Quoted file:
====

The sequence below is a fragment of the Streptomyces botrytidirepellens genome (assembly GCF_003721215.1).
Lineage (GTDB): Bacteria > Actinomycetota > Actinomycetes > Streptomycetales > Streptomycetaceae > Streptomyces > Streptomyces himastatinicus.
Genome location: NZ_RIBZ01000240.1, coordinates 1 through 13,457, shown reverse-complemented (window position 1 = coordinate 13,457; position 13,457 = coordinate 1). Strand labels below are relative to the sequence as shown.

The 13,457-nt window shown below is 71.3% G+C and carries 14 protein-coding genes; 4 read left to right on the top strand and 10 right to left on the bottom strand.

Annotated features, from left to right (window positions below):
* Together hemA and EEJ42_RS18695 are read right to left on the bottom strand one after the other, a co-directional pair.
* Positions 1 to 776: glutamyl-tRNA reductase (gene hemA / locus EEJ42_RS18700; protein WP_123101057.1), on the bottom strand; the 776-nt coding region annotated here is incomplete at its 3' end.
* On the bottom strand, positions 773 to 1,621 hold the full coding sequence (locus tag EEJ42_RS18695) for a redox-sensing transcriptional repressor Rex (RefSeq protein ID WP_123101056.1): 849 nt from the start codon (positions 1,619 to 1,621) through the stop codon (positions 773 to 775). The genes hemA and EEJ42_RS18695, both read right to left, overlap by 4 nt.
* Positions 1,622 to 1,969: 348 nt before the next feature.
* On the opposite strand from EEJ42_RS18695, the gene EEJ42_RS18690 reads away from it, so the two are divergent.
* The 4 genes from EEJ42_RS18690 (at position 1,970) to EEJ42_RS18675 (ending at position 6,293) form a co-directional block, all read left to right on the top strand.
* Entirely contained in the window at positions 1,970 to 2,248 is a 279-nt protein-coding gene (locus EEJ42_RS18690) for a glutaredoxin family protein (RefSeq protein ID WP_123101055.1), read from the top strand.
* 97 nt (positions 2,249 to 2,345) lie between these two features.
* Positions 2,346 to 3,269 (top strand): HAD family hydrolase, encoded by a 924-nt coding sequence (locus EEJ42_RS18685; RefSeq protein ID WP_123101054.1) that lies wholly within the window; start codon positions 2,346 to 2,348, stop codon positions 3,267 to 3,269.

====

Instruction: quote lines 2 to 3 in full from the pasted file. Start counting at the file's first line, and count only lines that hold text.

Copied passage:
Lineage (GTDB): Bacteria > Actinomycetota > Actinomycetes > Streptomycetales > Streptomycetaceae > Streptomyces > Streptomyces himastatinicus.
Genome location: NZ_RIBZ01000240.1, coordinates 1 through 13,457, shown reverse-complemented (window position 1 = coordinate 13,457; position 13,457 = coordinate 1). Strand labels below are relative to the sequence as shown.